Will Google's New Hamfisted Censorship On Autocomplete Raise Questions Of Human Meddling?

from the bad-idea dept

One of the key arguments that critics have often made against Google is that the company "meddles" in search results, effectively "picking winners and losers." Google's -- quite reasonable -- response for years has been that it's all in the algorithm, rather than any personal choices. And, the algorithm was just trying to recommend the best result, no matter what that might be. Indeed, this is a perfect and sensible response. However, after lots of pressure from the entertainment industry (and politicians closely associated with the entertainment industry), last month Google announced plans to start censoring "autocomplete" results, such that "terms that are closely associated with piracy" don't appear.

As we noted when the announcement was made, this is really difficult to do in any reasonable manner. What's "closely associated with piracy," one day becomes a legitimate format the next. Take MP3s for example. Five or six years ago, if Google had made this decision, you would imagine that Google might have decided to block "mp3" from autocomplete -- and yet, now, MP3 is the standard that is used around the world in all sorts of legitimate online music stores, including iTunes and Amazon. We pointed out that blocking things like "bittorrent" or just "torrent" would be a mistake of the same nature -- as it's just a standard that has plenty of legitimate uses, even if it's frequently used for unauthorized copying today.

Unfortunately, whoever was in charge of handling this at Google went for a simplistic sledge hammer approach, with the company now dropping a variety of terms, many of which have perfectly legitimate uses. Many of the choices seem totally arbitrary. As expected, BitTorrent and torrent are now blocked -- despite plenty of legal uses, and the fact that BitTorrent itself is a perfectly legal company with tons of companies using its technology for completely noninfringing purposes. In the TorrentFreak link above, there are reactions from a variety of companies, including BitTorrent Inc., RapidShare and Vodo, who all note that this move appears to hurt their legitimate businesses.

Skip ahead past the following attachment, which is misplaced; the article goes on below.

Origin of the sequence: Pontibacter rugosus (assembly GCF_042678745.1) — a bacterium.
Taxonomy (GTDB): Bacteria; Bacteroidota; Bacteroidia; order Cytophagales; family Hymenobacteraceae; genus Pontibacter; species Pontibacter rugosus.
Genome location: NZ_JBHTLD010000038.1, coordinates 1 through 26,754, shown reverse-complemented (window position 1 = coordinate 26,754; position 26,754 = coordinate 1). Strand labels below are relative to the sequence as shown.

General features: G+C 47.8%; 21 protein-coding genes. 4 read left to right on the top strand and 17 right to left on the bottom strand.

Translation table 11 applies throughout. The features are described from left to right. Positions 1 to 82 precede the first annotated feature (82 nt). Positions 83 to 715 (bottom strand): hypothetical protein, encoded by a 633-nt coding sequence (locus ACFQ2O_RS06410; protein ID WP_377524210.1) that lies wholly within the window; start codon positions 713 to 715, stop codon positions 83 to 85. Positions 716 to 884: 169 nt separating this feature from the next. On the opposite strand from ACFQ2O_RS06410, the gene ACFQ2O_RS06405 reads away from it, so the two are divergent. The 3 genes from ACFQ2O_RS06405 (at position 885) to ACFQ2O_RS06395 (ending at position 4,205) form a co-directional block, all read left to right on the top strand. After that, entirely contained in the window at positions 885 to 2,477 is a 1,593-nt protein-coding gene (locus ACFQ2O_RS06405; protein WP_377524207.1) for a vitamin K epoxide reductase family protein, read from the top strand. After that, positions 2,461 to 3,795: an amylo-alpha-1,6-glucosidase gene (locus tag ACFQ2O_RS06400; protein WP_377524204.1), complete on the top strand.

And that's where I wonder if this move will backfire in a big way on Google. While the concept of "search neutrality" may be one of the more ridiculous ideas to come out of Google-haters for years, the fact that the company is now clearly hand-picking "winners and losers" when it comes to searches on these kinds of technologies and services seems like something that will be used as evidence against Google at some point.